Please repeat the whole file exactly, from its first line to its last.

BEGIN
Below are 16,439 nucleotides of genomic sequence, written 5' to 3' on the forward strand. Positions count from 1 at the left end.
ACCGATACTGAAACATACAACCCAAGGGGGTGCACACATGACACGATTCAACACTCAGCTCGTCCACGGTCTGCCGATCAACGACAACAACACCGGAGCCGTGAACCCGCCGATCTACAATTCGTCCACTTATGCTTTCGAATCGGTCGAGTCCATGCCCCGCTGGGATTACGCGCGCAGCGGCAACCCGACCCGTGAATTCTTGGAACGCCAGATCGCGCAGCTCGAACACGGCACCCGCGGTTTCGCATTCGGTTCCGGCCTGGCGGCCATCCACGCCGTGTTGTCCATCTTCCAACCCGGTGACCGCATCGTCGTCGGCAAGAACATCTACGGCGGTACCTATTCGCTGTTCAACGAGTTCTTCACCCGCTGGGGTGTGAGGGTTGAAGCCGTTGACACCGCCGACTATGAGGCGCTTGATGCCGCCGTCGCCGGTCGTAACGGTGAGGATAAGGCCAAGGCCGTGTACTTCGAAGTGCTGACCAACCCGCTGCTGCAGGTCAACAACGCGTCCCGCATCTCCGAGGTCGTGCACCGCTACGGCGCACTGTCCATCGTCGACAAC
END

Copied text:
Below are 16,439 nucleotides of genomic sequence, written 5' to 3' on the forward strand. Positions count from 1 at the left end.
ACCGATACTGAAACATACAACCCAAGGGGGTGCACACATGACACGATTCAACACTCAGCTCGTCCACGGTCTGCCGATCAACGACAACAACACCGGAGCCGTGAACCCGCCGATCTACAATTCGTCCACTTATGCTTTCGAATCGGTCGAGTCCATGCCCCGCTGGGATTACGCGCGCAGCGGCAACCCGACCCGTGAATTCTTGGAACGCCAGATCGCGCAGCTCGAACACGGCACCCGCGGTTTCGCATTCGGTTCCGGCCTGGCGGCCATCCACGCCGTGTTGTCCATCTTCCAACCCGGTGACCGCATCGTCGTCGGCAAGAACATCTACGGCGGTACCTATTCGCTGTTCAACGAGTTCTTCACCCGCTGGGGTGTGAGGGTTGAAGCCGTTGACACCGCCGACTATGAGGCGCTTGATGCCGCCGTCGCCGGTCGTAACGGTGAGGATAAGGCCAAGGCCGTGTACTTCGAAGTGCTGACCAACCCGCTGCTGCAGGTCAACAACGCGTCCCGCATCTCCGAGGTCGTGCACCGCTACGGCGCACTGTCCATCGTCGACAAC